Mercy and Justice (HC 11)

heiliggeist200.jpg 11. Is then God not also merciful?

God is indeed merciful,1 but He is likewise just;2 His justice therefore requires that sin which is committed against the most high Majesty of God, be also punished with extreme, that is, with everlasting punishment both of body and soul.

1 Exod 34:6,7. 2 Exod 20:5. Ps 5:5,6. 2 Cor 6:14-16. * Revelation 14:11.

When faced with the question of the divine wrath, the catechism asks the same question we do: my, that seems harsh. What about mercy? It’s funny how sinners, who so often sit in judgment over God and man, suddenly become interested in mercy when faced with relentless justice.

To answer the question, the catechism turns to the divine attributes. This is an important move in two ways. First, it says something about how Reformed theology works and how we understand Scripture. God has a nature. There are things that are true of God in perpetuity. We can say true things about God that were true a million years ago, that are true today, and that shall be true forever. Unlike the god of early modernity (who is either wholly hidden from us or wholly identified with the world) and unlike the god of late modernity (who is the creation of our subjectivity, he/she/it is what we perceive, wish, hope him/her/it to be), the God of Scripture simply is. The god of open theism might be, if we’ll cooperate. The god of process theism is becoming. The god of late modernity is contingent. In contrast to the Reformed faith, which denies that God has “parts or passions,” the god of late modernit suffers (patior, to suffer). The god of late modernity, of our time, is complex. He/she/it is never anything, never fully realized, and always contingent. He/she/it needs us. The god of late modernity is more like Woody Allen than he/she/it is like the Yahweh of holy Scripture.

The Reformed faith is neither early modern (rationalist or empiricist) nor late modern (subjectivist). The Reformed faith seeks to be biblical and Scripture does reveal God to be merciful to sinners. Exodus 2);6 describes him as “”Showing mercy to a thousand generations” (Ex 20:6). Scripture says that his name (i.e. who he is) is “compassionate, gracious, slow to Anger…” (Ex 34:6-7). God does relent from his judgments and justice, but that relenting, that restraint of wrath, that not giving to the unjust what they deserve, is premised on the satisfaction of justice. Where that is not present, mercy is not possible. However it may seem to us, mercy is not arbitrary because the divine justice is not arbitrary, nor are they grounded in something extrinsic to God. This is the great mistake of all rationalist theologies. They always want to try to save God from the charge of being arbitrary by showing how God’s acts can be justified by some standard outside of God. That seems satisfactory until we realize that if God must give account to some univocal standard of justice that binds him and us, then that standard must be God! The cost of rescuing God from the charge of being arbitrary is to lose God himself.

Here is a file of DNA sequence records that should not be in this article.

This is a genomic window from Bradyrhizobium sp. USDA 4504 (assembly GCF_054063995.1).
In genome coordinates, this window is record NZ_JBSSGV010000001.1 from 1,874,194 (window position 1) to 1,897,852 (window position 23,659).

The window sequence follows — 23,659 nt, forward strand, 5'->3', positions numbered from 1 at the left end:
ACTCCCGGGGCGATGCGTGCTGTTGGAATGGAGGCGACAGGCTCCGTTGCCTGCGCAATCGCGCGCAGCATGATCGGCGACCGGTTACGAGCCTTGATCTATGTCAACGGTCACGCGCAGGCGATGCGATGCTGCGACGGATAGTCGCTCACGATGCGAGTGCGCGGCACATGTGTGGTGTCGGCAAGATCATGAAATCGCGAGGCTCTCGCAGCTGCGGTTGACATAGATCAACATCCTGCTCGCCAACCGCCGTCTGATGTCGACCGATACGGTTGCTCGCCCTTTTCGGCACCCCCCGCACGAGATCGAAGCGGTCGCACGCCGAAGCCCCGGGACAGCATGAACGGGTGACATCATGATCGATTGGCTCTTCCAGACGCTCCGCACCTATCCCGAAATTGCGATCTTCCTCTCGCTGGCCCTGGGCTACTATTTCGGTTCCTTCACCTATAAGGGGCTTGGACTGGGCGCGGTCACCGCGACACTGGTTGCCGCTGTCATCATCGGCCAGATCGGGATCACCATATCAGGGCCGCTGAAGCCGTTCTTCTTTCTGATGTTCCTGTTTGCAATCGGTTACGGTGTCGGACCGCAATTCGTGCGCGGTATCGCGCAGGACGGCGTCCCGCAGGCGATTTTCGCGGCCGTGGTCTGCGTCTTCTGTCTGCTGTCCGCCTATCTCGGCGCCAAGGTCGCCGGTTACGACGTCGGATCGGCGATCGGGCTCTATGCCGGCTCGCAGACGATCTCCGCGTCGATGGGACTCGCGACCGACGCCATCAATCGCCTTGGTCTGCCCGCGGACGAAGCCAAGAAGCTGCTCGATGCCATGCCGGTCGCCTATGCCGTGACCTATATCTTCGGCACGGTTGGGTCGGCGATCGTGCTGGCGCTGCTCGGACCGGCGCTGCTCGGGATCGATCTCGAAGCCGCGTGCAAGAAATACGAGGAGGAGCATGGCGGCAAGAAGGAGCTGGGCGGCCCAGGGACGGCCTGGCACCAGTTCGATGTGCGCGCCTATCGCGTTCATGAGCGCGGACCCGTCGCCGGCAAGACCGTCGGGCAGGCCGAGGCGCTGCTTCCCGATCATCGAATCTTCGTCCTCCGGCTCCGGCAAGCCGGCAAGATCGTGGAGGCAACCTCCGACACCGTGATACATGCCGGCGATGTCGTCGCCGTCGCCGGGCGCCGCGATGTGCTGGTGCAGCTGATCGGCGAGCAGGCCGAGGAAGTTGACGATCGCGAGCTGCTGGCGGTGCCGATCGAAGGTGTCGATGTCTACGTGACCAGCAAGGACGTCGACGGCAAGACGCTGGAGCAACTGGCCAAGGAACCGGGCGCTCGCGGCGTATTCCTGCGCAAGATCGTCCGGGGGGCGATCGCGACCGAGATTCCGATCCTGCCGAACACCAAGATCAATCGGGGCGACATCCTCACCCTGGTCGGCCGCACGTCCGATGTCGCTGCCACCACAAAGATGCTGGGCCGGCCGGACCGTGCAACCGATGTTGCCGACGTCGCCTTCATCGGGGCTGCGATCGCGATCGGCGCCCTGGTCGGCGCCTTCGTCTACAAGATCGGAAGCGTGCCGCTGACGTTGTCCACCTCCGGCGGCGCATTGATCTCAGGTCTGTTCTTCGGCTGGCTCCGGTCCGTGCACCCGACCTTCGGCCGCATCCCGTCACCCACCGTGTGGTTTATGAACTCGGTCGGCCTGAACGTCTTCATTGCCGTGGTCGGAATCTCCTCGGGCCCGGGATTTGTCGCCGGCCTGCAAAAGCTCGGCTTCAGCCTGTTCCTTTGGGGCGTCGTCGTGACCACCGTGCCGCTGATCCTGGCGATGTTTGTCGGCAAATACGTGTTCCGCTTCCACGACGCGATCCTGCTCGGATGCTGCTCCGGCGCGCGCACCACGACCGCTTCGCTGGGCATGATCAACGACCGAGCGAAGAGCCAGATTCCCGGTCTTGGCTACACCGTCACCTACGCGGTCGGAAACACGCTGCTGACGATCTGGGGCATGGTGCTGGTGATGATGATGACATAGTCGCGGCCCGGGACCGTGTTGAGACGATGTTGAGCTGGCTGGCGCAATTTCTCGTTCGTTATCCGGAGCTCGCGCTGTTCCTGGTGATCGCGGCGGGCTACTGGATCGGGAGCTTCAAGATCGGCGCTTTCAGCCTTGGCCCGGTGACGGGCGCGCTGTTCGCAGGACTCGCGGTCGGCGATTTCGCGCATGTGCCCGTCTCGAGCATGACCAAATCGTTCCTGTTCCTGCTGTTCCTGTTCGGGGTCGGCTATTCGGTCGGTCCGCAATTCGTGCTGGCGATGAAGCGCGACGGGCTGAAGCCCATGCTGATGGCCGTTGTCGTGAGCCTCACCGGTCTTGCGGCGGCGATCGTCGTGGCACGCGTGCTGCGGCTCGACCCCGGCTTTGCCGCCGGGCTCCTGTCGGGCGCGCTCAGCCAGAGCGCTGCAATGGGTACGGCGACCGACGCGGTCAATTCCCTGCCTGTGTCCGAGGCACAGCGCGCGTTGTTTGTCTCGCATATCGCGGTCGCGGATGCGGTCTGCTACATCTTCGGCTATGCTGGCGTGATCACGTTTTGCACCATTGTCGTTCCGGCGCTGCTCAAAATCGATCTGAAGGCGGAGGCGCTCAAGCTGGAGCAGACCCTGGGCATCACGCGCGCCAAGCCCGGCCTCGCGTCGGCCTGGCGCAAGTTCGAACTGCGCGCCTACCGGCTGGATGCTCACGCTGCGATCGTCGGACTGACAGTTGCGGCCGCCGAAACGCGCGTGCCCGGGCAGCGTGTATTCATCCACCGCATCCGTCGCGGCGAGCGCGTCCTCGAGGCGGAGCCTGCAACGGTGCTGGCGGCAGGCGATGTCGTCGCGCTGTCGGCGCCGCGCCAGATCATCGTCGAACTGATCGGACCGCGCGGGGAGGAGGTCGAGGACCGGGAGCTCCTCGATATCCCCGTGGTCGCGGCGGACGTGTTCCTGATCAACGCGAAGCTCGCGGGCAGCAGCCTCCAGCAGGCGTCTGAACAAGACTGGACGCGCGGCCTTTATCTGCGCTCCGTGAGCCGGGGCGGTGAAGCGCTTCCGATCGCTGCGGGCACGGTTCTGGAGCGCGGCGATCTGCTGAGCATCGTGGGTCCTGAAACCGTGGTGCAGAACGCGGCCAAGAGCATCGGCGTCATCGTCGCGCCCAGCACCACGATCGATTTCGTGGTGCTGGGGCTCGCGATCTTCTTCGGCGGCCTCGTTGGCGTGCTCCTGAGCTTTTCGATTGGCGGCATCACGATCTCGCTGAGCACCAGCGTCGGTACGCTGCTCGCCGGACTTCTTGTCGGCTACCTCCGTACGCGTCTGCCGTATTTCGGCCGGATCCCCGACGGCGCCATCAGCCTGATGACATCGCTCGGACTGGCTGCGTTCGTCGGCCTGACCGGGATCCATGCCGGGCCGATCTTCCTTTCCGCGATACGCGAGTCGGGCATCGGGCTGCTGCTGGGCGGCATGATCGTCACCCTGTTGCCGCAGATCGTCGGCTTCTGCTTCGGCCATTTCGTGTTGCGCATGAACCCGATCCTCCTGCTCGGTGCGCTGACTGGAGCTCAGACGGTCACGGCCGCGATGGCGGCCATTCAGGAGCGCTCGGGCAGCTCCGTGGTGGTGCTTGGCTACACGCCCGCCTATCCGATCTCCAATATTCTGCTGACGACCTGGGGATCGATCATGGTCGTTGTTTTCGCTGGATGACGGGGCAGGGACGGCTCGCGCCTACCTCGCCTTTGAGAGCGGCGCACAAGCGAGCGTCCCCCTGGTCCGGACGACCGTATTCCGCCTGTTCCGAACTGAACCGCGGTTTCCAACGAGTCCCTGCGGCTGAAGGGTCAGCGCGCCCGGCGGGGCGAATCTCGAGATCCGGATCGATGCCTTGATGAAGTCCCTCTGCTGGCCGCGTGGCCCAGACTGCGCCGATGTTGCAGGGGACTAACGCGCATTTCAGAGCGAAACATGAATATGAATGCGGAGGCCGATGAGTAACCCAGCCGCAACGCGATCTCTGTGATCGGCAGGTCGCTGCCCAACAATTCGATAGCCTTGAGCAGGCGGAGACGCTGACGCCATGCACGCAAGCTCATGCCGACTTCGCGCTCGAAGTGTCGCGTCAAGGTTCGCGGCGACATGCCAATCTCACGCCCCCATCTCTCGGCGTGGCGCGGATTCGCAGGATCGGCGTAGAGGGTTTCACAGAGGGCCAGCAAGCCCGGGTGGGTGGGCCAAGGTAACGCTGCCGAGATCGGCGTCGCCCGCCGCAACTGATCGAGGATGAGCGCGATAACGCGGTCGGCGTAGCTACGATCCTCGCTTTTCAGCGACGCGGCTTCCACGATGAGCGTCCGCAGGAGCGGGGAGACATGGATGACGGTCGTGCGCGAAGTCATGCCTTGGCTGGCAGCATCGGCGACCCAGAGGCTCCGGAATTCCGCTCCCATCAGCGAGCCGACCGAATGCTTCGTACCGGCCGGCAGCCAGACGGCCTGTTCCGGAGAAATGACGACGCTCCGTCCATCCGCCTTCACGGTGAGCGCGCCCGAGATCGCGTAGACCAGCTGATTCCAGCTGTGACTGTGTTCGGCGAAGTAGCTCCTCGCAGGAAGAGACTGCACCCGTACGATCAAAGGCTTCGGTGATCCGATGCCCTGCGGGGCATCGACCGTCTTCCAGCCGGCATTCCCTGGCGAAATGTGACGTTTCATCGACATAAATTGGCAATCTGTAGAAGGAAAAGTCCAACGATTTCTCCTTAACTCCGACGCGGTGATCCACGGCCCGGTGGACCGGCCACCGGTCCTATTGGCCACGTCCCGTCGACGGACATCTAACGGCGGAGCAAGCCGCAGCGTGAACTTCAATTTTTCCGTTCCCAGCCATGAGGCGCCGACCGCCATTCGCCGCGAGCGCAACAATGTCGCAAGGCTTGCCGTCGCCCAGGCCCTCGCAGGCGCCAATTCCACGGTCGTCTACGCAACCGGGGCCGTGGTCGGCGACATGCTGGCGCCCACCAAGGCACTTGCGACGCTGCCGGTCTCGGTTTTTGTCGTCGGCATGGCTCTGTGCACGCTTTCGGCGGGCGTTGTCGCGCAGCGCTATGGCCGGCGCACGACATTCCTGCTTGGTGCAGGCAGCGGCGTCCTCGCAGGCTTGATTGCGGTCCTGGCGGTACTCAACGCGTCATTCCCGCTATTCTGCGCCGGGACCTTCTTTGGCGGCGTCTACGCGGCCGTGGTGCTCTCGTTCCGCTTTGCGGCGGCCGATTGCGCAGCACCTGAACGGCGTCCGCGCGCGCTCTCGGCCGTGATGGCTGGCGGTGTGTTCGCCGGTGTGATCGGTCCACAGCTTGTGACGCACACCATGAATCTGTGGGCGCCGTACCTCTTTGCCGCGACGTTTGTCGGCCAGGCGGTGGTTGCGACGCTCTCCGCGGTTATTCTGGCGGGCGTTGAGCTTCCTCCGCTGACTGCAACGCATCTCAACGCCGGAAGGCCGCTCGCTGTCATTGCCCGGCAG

No, the standard to which God answers is himself, his own nature. He never acts contrary to it and he always acts according to it. It’s true that we don’t know God’s justice exhaustively, because we don’t know God exhaustively. We only know him as he reveals himself to us. We can correlate what he does with what he has revealed to us, but when our correlation fails, we must submit to God. We can and may never stand in judgment over God because such an attempt presumes that we know more about God than he knows about himself. Just to say these words shows how foolish such thinking is.